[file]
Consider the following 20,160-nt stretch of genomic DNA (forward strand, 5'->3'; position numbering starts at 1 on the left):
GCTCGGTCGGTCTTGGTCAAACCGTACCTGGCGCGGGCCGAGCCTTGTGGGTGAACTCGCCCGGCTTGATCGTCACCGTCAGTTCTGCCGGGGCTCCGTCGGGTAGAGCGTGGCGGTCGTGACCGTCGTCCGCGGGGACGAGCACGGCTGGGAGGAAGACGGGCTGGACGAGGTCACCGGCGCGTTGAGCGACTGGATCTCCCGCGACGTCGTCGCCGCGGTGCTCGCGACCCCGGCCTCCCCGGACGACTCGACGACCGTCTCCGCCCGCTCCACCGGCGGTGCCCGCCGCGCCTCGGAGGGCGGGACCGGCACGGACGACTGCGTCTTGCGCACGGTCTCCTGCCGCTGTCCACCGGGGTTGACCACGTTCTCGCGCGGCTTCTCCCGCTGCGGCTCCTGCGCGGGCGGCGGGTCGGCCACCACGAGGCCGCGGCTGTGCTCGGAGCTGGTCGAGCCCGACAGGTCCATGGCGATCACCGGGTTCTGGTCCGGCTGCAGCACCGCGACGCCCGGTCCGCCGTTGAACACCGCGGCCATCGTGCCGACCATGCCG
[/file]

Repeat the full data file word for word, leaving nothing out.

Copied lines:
Consider the following 20,160-nt stretch of genomic DNA (forward strand, 5'->3'; position numbering starts at 1 on the left):
GCTCGGTCGGTCTTGGTCAAACCGTACCTGGCGCGGGCCGAGCCTTGTGGGTGAACTCGCCCGGCTTGATCGTCACCGTCAGTTCTGCCGGGGCTCCGTCGGGTAGAGCGTGGCGGTCGTGACCGTCGTCCGCGGGGACGAGCACGGCTGGGAGGAAGACGGGCTGGACGAGGTCACCGGCGCGTTGAGCGACTGGATCTCCCGCGACGTCGTCGCCGCGGTGCTCGCGACCCCGGCCTCCCCGGACGACTCGACGACCGTCTCCGCCCGCTCCACCGGCGGTGCCCGCCGCGCCTCGGAGGGCGGGACCGGCACGGACGACTGCGTCTTGCGCACGGTCTCCTGCCGCTGTCCACCGGGGTTGACCACGTTCTCGCGCGGCTTCTCCCGCTGCGGCTCCTGCGCGGGCGGCGGGTCGGCCACCACGAGGCCGCGGCTGTGCTCGGAGCTGGTCGAGCCCGACAGGTCCATGGCGATCACCGGGTTCTGGTCCGGCTGCAGCACCGCGACGCCCGGTCCGCCGTTGAACACCGCGGCCATCGTGCCGACCATGCCG